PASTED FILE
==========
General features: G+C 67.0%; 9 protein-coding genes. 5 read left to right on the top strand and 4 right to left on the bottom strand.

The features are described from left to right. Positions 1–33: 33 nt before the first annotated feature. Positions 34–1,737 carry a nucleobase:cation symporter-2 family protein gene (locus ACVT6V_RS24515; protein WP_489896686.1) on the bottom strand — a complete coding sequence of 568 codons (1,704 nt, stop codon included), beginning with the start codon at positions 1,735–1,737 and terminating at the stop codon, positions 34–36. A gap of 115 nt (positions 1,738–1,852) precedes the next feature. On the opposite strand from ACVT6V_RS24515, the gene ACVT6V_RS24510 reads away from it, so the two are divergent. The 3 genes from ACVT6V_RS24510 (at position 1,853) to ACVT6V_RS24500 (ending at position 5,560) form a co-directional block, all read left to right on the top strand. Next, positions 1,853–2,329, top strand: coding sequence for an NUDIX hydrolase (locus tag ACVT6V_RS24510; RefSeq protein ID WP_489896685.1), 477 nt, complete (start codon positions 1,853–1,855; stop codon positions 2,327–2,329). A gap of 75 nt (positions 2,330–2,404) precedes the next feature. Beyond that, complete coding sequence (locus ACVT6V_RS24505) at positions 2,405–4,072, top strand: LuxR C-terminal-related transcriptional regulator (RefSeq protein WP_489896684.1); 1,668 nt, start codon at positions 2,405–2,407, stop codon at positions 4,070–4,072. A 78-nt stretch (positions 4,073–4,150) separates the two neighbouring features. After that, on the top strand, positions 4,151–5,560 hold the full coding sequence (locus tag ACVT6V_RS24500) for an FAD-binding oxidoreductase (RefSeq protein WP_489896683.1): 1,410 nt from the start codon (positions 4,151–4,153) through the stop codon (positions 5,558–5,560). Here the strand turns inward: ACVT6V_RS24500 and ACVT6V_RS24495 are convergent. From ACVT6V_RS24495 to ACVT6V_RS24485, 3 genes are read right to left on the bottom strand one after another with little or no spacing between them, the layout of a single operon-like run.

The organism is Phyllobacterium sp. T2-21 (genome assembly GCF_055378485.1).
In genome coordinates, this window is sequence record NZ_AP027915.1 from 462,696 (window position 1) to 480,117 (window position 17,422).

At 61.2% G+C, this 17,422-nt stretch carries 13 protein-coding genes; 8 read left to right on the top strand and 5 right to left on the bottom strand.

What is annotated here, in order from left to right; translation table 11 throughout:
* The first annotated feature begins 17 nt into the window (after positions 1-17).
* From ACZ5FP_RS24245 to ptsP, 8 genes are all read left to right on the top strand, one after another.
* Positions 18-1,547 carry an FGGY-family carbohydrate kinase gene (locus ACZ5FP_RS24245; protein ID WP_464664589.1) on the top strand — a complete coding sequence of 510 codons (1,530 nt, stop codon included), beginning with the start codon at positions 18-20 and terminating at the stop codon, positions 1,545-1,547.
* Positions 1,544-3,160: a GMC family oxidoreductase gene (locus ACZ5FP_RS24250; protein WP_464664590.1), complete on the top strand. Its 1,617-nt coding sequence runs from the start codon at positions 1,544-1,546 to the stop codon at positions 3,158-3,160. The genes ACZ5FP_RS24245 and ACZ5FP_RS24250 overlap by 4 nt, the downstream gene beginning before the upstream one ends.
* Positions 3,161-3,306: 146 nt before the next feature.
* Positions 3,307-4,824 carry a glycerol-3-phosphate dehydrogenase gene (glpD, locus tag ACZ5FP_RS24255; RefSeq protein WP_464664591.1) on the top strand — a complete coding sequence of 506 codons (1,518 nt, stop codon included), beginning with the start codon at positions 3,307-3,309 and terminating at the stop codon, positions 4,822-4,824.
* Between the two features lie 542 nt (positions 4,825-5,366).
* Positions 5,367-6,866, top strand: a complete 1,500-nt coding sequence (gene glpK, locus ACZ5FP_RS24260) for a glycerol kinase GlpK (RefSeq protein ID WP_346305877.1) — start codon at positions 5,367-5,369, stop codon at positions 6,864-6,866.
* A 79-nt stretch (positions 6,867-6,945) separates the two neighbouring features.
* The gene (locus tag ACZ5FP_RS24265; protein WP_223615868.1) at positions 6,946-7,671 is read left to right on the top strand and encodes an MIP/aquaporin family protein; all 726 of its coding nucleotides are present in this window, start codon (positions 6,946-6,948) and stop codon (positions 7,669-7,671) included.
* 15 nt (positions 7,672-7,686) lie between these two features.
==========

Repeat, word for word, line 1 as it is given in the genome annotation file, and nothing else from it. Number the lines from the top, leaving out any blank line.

General features: G+C 67.0%; 9 protein-coding genes. 5 read left to right on the top strand and 4 right to left on the bottom strand.